There is a growing danger travel businesses will face the twin challenges of Covid-19 and Brexit at the turn of the year in a situation of “high unemployment and low cash reserves”.

Mark Tanzer, chief executive of UK travel association Abta, warned of the difficulties a no-deal Brexit would pose amid the coronavirus pandemic and said: “I am concerned time is running out.”

Speaking on a Travel Weekly Roadmap to Recovery webcast, Tanzer said: “If the UK government maintains its current position, we may well end up where we leave without a deal.”

Existing UK-EU arrangements are due to end on January 1 after Britain left the EU at the end of January this year and entered an 11-month transition period.

The UK government has so far insisted it will not change the deadline for ending the transition despite making little progress on agreeing new arrangements with Brussels.

EU chief negotiator Michel Barnier warned this week that “significant divergences” remain.

Tanzer said: “Whatever one thinks politically, a no-deal exit will be disruptive in the short term particularly with coronavirus being an issue. It doesn’t help to have them coming together.

Businesses are going to face these twin challenges. They are going to need to adapt to whatever the new arrangements are after Brexit and that will cost money.”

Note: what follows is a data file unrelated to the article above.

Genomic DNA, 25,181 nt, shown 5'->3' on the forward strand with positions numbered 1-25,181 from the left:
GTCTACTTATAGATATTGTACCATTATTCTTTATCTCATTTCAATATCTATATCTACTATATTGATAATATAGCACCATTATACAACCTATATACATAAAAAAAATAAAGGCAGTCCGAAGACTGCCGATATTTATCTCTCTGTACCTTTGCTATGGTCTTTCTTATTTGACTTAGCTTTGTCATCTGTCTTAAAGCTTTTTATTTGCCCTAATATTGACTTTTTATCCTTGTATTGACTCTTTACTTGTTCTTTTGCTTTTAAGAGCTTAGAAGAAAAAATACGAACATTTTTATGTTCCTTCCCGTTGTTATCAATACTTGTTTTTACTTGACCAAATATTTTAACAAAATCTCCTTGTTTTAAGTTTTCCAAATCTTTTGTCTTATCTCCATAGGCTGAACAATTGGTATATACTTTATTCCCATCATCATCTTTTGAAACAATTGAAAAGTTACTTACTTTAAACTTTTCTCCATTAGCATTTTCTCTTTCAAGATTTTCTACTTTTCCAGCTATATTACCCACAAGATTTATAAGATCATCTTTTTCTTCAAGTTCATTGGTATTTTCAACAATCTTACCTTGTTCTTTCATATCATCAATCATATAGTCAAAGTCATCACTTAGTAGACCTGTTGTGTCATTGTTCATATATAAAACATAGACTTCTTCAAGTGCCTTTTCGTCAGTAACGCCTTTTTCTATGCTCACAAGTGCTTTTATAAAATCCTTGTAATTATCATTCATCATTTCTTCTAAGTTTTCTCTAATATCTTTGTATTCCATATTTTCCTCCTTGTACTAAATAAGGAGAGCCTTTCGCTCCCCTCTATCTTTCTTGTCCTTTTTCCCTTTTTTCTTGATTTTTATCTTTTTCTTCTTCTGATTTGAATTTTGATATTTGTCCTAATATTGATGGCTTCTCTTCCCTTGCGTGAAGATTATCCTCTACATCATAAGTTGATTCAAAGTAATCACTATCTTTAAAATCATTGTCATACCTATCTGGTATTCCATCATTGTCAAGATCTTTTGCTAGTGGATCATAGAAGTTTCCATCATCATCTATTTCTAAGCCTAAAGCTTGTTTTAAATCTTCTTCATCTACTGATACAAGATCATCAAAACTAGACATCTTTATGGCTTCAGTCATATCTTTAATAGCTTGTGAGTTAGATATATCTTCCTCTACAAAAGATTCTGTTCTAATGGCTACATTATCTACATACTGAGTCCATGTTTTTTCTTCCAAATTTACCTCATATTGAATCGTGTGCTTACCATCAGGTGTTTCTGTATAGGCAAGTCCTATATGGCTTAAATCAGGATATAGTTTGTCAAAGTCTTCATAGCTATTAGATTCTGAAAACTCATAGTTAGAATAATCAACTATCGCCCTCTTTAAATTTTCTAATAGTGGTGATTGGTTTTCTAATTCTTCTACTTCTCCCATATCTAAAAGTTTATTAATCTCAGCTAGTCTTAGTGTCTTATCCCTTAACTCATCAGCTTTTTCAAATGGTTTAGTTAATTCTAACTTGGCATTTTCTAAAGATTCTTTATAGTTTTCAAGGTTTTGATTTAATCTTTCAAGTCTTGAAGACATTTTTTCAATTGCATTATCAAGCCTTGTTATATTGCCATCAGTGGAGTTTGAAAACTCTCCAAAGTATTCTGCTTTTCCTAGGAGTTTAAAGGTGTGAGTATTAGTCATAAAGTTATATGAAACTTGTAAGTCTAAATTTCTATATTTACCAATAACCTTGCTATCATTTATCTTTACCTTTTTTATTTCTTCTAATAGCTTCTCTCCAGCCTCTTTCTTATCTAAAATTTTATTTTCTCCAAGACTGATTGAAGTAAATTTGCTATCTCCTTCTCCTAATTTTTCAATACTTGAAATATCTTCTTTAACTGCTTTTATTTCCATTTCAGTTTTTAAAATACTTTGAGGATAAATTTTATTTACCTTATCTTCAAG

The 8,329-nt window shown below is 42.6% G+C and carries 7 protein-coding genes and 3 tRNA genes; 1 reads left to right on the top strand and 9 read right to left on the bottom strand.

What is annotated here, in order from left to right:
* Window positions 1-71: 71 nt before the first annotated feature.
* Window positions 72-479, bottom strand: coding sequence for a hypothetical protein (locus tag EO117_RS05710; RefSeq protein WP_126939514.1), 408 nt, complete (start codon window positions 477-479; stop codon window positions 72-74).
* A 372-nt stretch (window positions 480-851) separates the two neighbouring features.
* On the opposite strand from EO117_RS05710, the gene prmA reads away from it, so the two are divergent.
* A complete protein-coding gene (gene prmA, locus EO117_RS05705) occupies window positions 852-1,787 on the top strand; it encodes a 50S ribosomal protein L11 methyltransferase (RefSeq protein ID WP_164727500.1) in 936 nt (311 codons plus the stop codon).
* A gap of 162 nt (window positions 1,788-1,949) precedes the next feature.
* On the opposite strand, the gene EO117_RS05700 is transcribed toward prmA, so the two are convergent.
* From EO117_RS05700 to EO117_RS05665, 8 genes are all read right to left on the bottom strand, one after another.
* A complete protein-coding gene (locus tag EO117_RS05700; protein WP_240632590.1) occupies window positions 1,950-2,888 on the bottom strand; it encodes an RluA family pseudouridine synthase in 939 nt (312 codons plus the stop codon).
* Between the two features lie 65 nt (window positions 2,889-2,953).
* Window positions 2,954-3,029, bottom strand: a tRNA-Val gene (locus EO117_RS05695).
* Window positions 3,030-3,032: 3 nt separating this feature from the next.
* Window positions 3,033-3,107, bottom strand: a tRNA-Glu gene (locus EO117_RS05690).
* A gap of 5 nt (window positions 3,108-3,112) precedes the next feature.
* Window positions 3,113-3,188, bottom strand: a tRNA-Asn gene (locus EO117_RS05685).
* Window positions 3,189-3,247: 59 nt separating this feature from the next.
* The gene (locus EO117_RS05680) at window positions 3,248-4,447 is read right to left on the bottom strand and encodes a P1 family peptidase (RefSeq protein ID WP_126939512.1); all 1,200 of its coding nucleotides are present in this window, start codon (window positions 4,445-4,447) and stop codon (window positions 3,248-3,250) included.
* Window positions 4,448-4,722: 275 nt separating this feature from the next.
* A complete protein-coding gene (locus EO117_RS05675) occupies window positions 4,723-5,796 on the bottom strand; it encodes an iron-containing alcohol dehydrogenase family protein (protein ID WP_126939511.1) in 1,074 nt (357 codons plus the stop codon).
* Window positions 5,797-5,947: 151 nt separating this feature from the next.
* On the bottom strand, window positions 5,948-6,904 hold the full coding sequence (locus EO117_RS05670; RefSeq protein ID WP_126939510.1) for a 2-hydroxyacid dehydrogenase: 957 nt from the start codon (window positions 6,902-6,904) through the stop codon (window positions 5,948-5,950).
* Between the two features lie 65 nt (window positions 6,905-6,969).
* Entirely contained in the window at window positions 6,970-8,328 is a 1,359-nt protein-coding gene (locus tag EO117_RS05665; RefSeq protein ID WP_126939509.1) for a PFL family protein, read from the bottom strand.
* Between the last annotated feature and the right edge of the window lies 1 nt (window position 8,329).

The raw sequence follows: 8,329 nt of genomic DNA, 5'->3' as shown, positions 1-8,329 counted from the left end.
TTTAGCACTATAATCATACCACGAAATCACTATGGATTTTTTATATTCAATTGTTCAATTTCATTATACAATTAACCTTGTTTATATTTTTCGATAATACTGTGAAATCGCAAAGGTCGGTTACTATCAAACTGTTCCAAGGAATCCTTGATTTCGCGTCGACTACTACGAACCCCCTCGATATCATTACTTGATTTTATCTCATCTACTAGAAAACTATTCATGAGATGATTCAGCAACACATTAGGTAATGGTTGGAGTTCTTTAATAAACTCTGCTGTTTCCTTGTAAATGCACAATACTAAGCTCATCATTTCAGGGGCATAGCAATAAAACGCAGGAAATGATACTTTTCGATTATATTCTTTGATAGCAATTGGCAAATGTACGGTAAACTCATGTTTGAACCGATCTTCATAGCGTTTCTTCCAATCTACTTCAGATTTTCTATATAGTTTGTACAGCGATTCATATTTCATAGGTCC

He said: “There will be new systems needed, new arrangements, new ways of working and companies will already be weakened because they’ve had a year of coronavirus. It will make the Brexit adjustment more difficult.”

Tanzer warned: “Brexit will be challenging even with a strong economy. If we’re in a situation where we have high unemployment and low cash reserves to invest in the transition, it could be more difficult.”

However, he said: “Unless we see significant progress in the near future, we will have to start planning again for a no-deal exit.

“The rules of engagement [between the UK and EU] are ‘Nothing is decided until everything is decided’.

“It means that, even if there is a strong agreement in principle in an area like tourism, we won’t have confirmation until all the other issues have been resolved – and lots of those issues are a long way from agreement.”

Tanzer acknowledged: “The coronavirus has impeded the discussions and the government’s attention may rightly have been on other things. But we still have that hard deadline of December 31.

“We had to do a lot of preparation for a no-deal exit last year and a lot of guidance for members, and we will be dusting that off and updating it.”

The Abta chief noted the UK travel industry wants “pretty much unfettered access [to the EU] through transport links, the ability to move essential workers around and reciprocal health care and other consumer rights”.